Almost two-thirds of all restaurants across New York State will likely close by the end of 2020, without help.

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Without a comprehensive relief package specifically for restaurants, 63.6 percent of New York restaurants said they are likely to close by the end of the year, according to a recent poll of restaurants across New York State.

During the last week of August, the New York State Restaurant Association surveyed 1,042 restaurateurs from across the state. Of those restaurants, nearly two-thirds said they will likely close by the end of 2020 without government financial support.

“It is painfully clear that without financial assistance, the restaurant industry in New York State could collapse,” President & CEO of NYSRA Melissa Fleischut said in a press release. “These recent survey results illustrate just how dire the financial situation has become for most restaurants, and it shows how critical it is that elected officials understand the urgency of the situation.”

The survey found that the New York State restaurant industry is struggling to exist without some form of state or federal financial help, officials say.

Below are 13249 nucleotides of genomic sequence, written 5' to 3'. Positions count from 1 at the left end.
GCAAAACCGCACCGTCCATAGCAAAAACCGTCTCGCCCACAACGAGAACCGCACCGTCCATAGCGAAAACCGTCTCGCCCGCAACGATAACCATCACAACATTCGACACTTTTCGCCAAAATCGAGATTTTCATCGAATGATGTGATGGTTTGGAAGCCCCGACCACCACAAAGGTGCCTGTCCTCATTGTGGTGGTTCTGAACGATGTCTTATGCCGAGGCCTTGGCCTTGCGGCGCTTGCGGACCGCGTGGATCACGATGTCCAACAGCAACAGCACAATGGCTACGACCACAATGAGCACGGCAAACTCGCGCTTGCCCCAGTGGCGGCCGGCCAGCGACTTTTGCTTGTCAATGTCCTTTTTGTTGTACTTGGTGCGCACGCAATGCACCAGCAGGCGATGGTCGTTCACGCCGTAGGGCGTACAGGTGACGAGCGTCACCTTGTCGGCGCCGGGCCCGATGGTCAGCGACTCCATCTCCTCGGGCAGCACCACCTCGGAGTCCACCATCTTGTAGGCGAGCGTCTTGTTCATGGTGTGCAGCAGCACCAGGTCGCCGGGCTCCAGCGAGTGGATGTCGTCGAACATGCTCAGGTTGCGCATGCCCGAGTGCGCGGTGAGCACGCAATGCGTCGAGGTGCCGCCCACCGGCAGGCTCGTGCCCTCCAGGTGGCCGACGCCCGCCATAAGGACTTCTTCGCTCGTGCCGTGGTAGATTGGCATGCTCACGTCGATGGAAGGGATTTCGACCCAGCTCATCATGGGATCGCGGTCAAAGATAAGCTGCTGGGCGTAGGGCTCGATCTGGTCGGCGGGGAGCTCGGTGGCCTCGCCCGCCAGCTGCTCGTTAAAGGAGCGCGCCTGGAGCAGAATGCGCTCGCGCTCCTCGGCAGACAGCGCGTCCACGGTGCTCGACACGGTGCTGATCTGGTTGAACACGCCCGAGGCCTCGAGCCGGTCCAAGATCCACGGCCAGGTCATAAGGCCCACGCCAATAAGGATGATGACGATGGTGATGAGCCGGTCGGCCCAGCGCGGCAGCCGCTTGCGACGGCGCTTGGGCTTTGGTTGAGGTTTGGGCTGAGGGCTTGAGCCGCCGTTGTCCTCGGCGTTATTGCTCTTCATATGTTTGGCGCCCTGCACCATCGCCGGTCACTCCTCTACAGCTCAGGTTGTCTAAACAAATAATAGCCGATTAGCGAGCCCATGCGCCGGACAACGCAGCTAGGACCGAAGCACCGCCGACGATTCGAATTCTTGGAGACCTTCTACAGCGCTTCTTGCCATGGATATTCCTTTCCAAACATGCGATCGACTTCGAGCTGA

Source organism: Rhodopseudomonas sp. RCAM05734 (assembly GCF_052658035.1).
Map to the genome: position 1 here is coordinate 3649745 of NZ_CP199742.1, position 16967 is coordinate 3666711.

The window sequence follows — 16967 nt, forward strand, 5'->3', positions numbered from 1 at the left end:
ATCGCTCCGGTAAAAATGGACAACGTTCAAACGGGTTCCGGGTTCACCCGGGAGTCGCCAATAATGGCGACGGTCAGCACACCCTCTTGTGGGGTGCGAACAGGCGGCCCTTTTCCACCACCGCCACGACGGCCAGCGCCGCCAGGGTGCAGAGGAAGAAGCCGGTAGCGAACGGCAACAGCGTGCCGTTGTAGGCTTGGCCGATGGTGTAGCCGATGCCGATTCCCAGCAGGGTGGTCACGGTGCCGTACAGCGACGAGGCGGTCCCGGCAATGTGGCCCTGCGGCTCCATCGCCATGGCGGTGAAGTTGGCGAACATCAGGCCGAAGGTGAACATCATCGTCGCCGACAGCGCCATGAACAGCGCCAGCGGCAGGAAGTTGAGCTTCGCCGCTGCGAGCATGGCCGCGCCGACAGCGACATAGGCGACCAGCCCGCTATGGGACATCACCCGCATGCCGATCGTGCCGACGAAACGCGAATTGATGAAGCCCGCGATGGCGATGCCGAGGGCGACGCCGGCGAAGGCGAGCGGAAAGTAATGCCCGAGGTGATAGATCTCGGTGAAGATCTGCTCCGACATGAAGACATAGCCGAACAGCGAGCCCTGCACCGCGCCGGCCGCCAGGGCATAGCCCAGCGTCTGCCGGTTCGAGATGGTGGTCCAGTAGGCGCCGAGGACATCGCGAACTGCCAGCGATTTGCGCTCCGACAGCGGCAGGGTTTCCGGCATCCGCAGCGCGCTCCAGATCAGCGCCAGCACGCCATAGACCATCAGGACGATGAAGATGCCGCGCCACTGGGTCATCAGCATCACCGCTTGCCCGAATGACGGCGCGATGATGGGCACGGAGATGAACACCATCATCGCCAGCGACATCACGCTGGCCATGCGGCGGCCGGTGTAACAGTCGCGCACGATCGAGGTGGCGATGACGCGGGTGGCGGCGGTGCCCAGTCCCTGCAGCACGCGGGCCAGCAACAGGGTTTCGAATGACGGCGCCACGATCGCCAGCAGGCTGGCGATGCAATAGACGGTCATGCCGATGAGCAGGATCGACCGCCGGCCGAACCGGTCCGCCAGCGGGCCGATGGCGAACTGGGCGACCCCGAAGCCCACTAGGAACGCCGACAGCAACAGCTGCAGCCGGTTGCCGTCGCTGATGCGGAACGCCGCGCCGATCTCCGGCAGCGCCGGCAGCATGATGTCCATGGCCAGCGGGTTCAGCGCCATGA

According to the NYSRA here is a full summary of the survey’s findings:

  • 63.6% of restaurants said they are likely or somewhat likely to close by the end of the year without some form of financial relief; just 36.4% said they are likely or somewhat likely to remain open.
  • Of those who are likely to close, 54.8% will be forced to shut their doors before November.

In August, an NYSRA study found that 89.7 percent of New York’s restaurant owners said it is very or somewhat unlikely that their business will turn a profit in the next six months.

“Governor Cuomo’s leadership during these difficult times on issues such as alcohol-togo and outdoor dining has provided a lifeline for our members in the past few months. But it’s not enough. We are now asking the Governor, the state Legislature and those at the federal level to simply help us survive. Without further assistance, the restaurant industry as we know it could be gone in a New York minute,” added Fleischut.